In the loss to ODU, Mike Bothwell and J.P. Pegues combined for 43 points and 10 assists to account for the majority of Furman's 77 points. Richey stressed that his backcourt can't be asked to do everything. Against USC, it was clear that the Paladins got the message. Hien was one of four Paladins in double figures. Slawson had 14 points, seven rebounds, five assists and two blocks. Hughey finished with 12 points, while Bothwell had 11 points, a career-high eight assists, five rebounds and two steals.

Pegues had nine points and five rebounds, while Foster finished with eight points. Eight of the nine Paladins who played had at least one steal. Furman forced 17 turnovers, outscored the Gamecocks 23-4 in points off those, outrebounded USC 34-24, and had 22 assists on 30 made field goals.

While a Sunday morning, seventh-place game of an eight-team tournament was a less than ideal way to face USC, Richey - a South Carolina native - savored the chance. While the Paladins had not faced the Gamecocks in 12 years, it's been nine years since they've played Clemson. In eight years from the 2006-07 season to the 2013-14 season, Furman faced the Tigers six times. Ever since the Paladins "got good," they haven't been able to get either of the two state power-five programs on the regular schedule.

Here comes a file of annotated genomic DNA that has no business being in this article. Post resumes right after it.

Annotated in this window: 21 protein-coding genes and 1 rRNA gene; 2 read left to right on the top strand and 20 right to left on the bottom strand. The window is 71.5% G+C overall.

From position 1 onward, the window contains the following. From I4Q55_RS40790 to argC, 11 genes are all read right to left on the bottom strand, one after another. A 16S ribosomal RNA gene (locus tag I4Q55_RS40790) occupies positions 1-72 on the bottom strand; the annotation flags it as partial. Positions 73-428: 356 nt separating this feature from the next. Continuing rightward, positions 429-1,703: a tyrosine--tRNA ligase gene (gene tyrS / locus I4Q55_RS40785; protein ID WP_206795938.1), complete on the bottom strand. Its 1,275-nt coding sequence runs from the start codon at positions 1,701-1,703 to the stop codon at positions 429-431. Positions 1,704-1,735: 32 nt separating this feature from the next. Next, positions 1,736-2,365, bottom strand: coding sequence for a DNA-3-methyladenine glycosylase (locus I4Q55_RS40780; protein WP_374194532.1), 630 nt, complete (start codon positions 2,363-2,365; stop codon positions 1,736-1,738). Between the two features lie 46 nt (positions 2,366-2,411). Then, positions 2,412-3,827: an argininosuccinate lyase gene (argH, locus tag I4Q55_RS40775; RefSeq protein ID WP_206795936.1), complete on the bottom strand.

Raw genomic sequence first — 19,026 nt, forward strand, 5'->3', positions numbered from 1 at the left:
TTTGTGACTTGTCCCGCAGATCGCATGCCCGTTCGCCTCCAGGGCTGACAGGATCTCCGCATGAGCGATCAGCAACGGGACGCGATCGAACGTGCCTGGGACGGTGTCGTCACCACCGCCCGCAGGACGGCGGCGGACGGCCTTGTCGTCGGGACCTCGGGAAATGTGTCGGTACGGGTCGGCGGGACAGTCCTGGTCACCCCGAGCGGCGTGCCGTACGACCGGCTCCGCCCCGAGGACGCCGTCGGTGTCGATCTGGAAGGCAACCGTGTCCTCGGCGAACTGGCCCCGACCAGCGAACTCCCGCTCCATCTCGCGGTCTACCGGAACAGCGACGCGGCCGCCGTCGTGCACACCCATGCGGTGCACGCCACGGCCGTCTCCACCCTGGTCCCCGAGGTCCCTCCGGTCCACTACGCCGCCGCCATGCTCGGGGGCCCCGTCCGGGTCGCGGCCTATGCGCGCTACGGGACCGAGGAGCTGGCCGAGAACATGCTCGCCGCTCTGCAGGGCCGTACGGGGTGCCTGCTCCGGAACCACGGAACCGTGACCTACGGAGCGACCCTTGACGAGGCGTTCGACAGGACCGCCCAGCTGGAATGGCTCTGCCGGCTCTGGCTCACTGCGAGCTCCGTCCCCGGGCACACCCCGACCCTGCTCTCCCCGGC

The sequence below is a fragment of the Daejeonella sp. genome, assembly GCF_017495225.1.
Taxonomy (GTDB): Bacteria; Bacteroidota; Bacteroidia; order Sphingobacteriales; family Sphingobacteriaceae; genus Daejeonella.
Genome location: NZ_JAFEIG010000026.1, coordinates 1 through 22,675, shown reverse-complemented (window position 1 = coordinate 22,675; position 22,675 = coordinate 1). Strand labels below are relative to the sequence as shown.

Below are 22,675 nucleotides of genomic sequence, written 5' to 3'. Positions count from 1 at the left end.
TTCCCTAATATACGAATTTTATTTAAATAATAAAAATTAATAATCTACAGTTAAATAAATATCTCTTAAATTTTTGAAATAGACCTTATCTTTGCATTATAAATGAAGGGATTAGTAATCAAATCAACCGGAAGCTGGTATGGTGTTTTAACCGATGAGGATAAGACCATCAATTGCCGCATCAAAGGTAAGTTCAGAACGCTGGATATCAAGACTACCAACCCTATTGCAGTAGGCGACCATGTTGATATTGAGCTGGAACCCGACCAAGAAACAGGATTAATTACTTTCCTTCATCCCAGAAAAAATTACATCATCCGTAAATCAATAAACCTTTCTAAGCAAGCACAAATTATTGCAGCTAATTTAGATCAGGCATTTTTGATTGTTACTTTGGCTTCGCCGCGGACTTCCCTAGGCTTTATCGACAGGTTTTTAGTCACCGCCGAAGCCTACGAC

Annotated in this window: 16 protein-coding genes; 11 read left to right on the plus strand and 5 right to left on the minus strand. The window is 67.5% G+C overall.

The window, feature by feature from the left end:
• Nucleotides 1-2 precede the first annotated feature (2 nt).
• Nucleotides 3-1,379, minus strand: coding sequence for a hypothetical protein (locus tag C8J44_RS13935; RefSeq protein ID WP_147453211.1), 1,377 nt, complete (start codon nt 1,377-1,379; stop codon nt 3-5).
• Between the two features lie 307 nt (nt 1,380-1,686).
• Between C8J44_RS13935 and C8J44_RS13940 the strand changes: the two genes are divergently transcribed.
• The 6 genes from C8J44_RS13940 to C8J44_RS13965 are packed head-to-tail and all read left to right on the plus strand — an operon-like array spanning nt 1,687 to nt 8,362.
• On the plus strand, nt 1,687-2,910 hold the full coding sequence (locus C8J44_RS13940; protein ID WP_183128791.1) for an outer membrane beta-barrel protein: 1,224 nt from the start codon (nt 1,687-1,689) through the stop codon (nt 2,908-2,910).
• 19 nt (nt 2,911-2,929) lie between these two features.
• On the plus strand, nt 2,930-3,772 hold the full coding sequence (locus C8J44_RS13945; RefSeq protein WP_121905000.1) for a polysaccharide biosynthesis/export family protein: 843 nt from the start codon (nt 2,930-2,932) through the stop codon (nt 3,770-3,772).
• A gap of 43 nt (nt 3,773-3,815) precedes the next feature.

"It's an SEC school, a power-five school. If you look at facilities, budget, resources, it's not close. But at the end of the day, we want to be an elite mid-major program that's recognized as one of the best in the state," Richey said. "It's hard for us to get those opportunities. We would love to get them. I think it's healthy for us to be able to showcase basketball in the state, but we've got to be willing to play one another.

"For me, growing up in Columbia and having never had the chance to compete against them as an assistant or a head coach, Sunday was pretty neat."

Honors for Bothwell, Slawson

Even though Furman went 1-2 at the tournament, Bothwell shined enough that he was selected as the Southern Conference's Player of the Week. He averaged 20 points, 5.7 assists and 4.3 rebounds per game in Charleston and was also named to the All-Tournament team.